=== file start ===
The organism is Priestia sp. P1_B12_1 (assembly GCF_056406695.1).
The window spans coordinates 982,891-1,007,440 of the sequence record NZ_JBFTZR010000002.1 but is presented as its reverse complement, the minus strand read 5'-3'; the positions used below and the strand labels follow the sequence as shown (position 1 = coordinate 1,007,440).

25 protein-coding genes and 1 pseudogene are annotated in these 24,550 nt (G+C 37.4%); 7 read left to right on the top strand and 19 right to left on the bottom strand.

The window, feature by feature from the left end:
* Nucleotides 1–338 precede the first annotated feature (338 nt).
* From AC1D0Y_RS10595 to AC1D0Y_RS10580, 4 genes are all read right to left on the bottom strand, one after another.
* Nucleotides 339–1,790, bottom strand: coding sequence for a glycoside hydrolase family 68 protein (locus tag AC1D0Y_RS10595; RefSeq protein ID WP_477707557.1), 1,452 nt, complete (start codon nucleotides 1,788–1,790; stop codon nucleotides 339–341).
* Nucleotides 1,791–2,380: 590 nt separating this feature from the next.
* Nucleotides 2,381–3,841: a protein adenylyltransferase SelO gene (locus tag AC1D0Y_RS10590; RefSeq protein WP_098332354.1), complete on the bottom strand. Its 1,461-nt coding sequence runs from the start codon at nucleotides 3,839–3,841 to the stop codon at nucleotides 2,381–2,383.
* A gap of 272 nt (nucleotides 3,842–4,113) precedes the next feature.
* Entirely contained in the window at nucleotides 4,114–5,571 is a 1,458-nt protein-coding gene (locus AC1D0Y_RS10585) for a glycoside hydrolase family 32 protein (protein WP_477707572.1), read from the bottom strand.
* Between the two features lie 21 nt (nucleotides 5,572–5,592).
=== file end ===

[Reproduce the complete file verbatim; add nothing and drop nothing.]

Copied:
The organism is Priestia sp. P1_B12_1 (assembly GCF_056406695.1).
The window spans coordinates 982,891-1,007,440 of the sequence record NZ_JBFTZR010000002.1 but is presented as its reverse complement, the minus strand read 5'-3'; the positions used below and the strand labels follow the sequence as shown (position 1 = coordinate 1,007,440).

25 protein-coding genes and 1 pseudogene are annotated in these 24,550 nt (G+C 37.4%); 7 read left to right on the top strand and 19 right to left on the bottom strand.

The window, feature by feature from the left end:
* Nucleotides 1–338 precede the first annotated feature (338 nt).
* From AC1D0Y_RS10595 to AC1D0Y_RS10580, 4 genes are all read right to left on the bottom strand, one after another.
* Nucleotides 339–1,790, bottom strand: coding sequence for a glycoside hydrolase family 68 protein (locus tag AC1D0Y_RS10595; RefSeq protein ID WP_477707557.1), 1,452 nt, complete (start codon nucleotides 1,788–1,790; stop codon nucleotides 339–341).
* Nucleotides 1,791–2,380: 590 nt separating this feature from the next.
* Nucleotides 2,381–3,841: a protein adenylyltransferase SelO gene (locus tag AC1D0Y_RS10590; RefSeq protein WP_098332354.1), complete on the bottom strand. Its 1,461-nt coding sequence runs from the start codon at nucleotides 3,839–3,841 to the stop codon at nucleotides 2,381–2,383.
* A gap of 272 nt (nucleotides 3,842–4,113) precedes the next feature.
* Entirely contained in the window at nucleotides 4,114–5,571 is a 1,458-nt protein-coding gene (locus AC1D0Y_RS10585) for a glycoside hydrolase family 32 protein (protein WP_477707572.1), read from the bottom strand.
* Between the two features lie 21 nt (nucleotides 5,572–5,592).